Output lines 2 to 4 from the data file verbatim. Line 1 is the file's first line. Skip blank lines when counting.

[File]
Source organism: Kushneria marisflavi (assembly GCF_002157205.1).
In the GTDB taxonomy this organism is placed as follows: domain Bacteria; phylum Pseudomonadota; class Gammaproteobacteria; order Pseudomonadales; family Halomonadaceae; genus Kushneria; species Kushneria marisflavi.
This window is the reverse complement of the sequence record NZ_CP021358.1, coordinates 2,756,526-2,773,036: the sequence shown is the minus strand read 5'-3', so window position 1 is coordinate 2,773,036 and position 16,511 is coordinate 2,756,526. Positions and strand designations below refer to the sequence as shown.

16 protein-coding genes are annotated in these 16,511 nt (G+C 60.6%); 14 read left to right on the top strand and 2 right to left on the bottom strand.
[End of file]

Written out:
In the GTDB taxonomy this organism is placed as follows: domain Bacteria; phylum Pseudomonadota; class Gammaproteobacteria; order Pseudomonadales; family Halomonadaceae; genus Kushneria; species Kushneria marisflavi.
This window is the reverse complement of the sequence record NZ_CP021358.1, coordinates 2,756,526-2,773,036: the sequence shown is the minus strand read 5'-3', so window position 1 is coordinate 2,773,036 and position 16,511 is coordinate 2,756,526. Positions and strand designations below refer to the sequence as shown.

16 protein-coding genes are annotated in these 16,511 nt (G+C 60.6%); 14 read left to right on the top strand and 2 right to left on the bottom strand.